Useful facts about electronic DC/AC loads or current sinks
Current siks consume power in a precisely controllable manner and therefore simulate a wide variety of electrical consumption to an assembly under test. This allows the reaction of the DUT, i.e. the assembly, to be mapped across the entire power bandwidth. In addition, dynamic load changes can be realized with the help of current sinks.
Current sinks normally convert the absorbed electrical power into heat. Therefore, the devices must be cooled. This is achieved by means of fans or water-cooled components. In some cases, it is also possible to feed the power back into the public grid.
In principle, there are electronic loads for use with DC (Direct Current) or with AC (Alternating Current).
DC current sinks are used for testing current sources such as
- Solar panels
- Power supplies
- Digital outputs
AC current sinks are used for the testing of
- On-board power supplies
- UPS (uninterruptible power supplies)
- Frequency converters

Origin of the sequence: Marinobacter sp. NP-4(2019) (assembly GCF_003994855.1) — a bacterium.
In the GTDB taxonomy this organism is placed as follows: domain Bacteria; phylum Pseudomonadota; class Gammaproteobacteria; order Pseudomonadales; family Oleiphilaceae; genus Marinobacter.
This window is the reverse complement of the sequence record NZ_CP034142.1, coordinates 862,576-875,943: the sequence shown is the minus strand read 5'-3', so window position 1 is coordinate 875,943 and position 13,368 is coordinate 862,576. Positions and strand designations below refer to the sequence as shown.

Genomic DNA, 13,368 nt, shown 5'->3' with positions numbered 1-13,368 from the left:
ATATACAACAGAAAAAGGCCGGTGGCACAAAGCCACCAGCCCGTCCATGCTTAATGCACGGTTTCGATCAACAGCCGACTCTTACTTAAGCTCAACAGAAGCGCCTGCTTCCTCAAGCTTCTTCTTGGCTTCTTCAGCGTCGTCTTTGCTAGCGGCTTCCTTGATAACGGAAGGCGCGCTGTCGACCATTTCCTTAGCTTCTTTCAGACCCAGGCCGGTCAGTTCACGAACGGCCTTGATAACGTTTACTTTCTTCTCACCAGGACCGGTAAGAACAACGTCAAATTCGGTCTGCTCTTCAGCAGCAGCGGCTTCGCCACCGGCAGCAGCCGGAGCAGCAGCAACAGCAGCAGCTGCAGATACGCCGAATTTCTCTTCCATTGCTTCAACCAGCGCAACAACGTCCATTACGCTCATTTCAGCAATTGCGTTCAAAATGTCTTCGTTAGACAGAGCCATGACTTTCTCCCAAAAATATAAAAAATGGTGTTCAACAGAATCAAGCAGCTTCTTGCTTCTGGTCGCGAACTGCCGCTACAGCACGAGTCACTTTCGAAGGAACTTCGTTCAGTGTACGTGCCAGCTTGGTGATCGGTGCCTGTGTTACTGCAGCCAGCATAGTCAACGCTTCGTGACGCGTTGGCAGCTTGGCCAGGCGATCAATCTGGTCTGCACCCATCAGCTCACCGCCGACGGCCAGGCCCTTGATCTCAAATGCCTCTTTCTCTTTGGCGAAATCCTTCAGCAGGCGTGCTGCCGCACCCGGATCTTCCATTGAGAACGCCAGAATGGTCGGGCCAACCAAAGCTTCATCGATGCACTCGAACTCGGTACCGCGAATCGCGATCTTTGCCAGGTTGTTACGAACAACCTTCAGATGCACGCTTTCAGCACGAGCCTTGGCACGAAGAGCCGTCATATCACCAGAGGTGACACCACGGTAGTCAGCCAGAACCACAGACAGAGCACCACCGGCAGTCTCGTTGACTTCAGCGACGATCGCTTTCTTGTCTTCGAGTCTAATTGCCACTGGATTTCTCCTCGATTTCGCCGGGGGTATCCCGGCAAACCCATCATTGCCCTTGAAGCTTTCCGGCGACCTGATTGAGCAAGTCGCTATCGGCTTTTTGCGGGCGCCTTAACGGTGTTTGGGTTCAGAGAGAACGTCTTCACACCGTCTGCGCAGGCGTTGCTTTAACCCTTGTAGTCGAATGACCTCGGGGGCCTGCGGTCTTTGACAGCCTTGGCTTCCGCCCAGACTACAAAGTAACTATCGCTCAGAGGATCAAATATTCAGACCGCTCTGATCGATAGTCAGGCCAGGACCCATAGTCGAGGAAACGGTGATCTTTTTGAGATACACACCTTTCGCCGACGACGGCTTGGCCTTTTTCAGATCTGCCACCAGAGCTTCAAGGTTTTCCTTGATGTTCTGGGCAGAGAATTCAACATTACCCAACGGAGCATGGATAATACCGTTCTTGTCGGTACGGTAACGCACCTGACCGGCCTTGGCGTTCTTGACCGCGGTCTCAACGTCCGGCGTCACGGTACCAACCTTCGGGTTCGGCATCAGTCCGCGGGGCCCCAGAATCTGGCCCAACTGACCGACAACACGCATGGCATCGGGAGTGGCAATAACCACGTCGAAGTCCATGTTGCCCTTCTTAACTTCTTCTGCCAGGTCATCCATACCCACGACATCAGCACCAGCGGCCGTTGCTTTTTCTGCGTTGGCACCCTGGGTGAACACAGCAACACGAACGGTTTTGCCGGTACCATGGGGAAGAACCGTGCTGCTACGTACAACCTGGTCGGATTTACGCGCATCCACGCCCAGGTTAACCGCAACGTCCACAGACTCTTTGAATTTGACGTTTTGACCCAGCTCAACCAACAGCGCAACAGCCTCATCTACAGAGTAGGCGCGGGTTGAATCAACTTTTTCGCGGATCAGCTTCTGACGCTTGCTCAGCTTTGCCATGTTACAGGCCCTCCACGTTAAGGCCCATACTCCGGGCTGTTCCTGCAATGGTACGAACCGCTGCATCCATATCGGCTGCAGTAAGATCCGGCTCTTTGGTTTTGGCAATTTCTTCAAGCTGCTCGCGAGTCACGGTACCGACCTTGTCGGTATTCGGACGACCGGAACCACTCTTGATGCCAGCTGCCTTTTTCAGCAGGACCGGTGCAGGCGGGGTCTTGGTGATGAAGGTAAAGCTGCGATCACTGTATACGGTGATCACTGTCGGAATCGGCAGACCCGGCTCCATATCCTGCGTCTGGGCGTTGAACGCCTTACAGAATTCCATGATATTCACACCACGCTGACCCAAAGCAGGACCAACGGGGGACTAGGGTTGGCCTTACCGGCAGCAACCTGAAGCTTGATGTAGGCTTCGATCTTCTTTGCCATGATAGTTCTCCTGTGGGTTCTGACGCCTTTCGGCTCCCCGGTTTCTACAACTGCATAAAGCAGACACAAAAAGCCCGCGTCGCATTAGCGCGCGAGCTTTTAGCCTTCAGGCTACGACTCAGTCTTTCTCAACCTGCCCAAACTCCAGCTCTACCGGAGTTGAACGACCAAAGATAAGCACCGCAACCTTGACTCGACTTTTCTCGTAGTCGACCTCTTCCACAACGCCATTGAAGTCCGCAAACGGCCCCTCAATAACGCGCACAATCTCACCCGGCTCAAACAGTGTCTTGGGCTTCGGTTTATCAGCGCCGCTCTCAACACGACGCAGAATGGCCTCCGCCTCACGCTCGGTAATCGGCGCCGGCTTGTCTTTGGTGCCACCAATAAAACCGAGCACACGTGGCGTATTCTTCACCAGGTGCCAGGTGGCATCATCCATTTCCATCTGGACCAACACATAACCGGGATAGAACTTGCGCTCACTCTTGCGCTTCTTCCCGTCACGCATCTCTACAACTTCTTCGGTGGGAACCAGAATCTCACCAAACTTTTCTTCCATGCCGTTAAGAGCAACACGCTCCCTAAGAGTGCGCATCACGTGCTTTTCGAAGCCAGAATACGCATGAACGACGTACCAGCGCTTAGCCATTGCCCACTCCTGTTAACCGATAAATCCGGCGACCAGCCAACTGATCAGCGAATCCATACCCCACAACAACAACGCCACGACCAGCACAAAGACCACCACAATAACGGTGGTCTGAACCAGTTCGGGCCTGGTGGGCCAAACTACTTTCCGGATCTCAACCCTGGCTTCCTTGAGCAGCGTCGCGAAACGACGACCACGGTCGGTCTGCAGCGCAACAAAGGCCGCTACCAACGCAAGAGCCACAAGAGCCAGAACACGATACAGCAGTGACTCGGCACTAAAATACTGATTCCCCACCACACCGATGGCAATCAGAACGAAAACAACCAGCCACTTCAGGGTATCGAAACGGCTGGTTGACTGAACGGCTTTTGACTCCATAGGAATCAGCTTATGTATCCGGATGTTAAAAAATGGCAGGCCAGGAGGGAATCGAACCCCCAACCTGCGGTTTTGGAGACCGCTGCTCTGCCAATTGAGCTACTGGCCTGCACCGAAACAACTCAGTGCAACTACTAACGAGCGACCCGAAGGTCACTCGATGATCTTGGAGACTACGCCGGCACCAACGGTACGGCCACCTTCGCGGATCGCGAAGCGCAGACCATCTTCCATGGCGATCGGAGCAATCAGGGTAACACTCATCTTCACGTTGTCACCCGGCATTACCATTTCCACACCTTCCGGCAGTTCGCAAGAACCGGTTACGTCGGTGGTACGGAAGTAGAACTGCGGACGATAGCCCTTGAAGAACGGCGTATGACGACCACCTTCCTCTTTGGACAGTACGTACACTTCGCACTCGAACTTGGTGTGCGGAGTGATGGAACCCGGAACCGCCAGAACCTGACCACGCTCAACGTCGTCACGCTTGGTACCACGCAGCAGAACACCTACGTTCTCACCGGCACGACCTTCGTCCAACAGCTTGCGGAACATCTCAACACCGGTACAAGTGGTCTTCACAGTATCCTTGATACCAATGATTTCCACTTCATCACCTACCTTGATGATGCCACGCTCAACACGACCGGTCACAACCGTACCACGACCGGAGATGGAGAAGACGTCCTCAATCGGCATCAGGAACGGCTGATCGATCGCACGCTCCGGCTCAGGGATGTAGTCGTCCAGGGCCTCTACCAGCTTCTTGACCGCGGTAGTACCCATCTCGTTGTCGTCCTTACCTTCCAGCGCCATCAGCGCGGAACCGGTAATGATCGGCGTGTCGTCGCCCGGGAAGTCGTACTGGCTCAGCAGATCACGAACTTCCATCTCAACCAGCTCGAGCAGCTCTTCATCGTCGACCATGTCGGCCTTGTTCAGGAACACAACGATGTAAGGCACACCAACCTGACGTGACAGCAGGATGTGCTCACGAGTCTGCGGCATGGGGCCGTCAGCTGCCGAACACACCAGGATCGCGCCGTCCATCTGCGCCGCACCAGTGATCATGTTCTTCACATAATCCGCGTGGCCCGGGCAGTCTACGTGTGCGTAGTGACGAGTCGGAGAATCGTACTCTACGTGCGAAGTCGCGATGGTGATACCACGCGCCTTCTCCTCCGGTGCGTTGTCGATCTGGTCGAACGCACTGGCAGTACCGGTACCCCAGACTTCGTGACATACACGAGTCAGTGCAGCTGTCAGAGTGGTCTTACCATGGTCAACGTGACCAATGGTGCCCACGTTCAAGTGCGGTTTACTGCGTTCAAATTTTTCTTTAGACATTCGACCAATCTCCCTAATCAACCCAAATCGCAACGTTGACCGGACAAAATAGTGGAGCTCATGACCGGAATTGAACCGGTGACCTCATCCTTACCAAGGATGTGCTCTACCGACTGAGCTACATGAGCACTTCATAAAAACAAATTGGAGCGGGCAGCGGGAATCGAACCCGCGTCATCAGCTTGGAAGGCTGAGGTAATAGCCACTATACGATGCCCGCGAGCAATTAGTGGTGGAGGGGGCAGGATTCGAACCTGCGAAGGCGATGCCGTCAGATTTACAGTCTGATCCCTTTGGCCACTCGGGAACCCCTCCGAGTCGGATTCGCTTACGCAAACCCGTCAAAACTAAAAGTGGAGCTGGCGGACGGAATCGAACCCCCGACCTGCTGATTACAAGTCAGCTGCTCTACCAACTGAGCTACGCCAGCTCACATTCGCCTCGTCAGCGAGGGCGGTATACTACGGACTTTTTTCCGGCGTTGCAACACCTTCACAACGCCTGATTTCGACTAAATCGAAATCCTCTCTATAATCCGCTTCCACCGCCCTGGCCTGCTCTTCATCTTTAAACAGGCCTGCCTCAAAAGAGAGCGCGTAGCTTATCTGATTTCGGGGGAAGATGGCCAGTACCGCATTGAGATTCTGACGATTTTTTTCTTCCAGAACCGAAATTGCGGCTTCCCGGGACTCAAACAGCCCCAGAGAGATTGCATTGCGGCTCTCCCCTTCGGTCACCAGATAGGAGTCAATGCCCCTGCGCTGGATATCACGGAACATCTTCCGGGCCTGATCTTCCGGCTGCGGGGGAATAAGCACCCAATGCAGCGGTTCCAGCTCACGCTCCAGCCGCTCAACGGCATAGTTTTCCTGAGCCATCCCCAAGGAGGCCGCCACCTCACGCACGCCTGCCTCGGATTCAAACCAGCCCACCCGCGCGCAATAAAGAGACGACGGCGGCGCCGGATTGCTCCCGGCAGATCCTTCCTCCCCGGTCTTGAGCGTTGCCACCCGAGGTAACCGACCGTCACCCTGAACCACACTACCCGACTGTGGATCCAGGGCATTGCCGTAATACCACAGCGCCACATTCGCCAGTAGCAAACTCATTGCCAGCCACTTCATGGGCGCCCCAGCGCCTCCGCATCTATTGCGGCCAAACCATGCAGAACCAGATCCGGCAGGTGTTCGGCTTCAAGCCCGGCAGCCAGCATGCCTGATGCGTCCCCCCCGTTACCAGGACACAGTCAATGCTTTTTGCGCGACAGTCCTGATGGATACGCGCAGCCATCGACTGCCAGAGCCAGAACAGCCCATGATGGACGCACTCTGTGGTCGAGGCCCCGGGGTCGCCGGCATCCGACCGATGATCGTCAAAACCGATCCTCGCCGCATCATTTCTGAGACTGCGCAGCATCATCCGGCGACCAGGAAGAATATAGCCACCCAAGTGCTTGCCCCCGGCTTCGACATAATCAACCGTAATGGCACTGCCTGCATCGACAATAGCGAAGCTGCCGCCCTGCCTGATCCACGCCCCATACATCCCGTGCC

- Power filters
Easy handling of current sinks by presets CC|CV|CP|CR
Electronic loads are mostly programmable and configurable. They usually have preset constant operating modes for especially easy handling and quick use.
- Constant current (CC)
- Constant voltage (CV)
- Constant power (CP)
- Constant resistance (CR)
To protect the current sinks, protection devices such as over-power, over-current, over-temperature and over-voltage protection are also incorporated. Current sinks, which have evolved from the simplest circuits to complex electronic loads, are now commonly controlled directly by analogue or digital signals. These control devices, such as analogue regulators or digital controllers, are part of the current sinks.
This allows a wide variety of load shapes and load curves to be repeated exactly, making it possible to compare a wide variety of DUTs accurately. All defined values, both the set values and the realized values, are fully displayed and verifiably documented.